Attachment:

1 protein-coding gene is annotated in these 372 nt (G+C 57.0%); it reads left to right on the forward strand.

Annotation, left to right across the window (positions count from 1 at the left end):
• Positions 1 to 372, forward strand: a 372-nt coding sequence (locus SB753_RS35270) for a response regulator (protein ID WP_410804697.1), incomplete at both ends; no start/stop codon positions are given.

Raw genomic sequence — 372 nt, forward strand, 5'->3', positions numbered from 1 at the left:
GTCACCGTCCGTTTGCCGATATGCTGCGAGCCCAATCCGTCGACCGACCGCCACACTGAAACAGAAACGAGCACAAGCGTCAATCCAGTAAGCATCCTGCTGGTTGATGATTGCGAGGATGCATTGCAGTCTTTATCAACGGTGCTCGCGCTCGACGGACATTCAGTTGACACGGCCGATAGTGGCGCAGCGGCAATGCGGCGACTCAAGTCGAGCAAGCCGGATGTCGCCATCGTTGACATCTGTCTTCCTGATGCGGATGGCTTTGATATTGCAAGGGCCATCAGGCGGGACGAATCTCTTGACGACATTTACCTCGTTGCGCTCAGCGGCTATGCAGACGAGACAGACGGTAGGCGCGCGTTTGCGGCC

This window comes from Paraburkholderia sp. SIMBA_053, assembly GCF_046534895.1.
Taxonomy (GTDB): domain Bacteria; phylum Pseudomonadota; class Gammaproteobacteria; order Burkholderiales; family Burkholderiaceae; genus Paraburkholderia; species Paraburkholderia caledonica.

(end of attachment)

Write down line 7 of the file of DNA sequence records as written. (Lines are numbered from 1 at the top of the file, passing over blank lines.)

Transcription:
Taxonomy (GTDB): domain Bacteria; phylum Pseudomonadota; class Gammaproteobacteria; order Burkholderiales; family Burkholderiaceae; genus Paraburkholderia; species Paraburkholderia caledonica.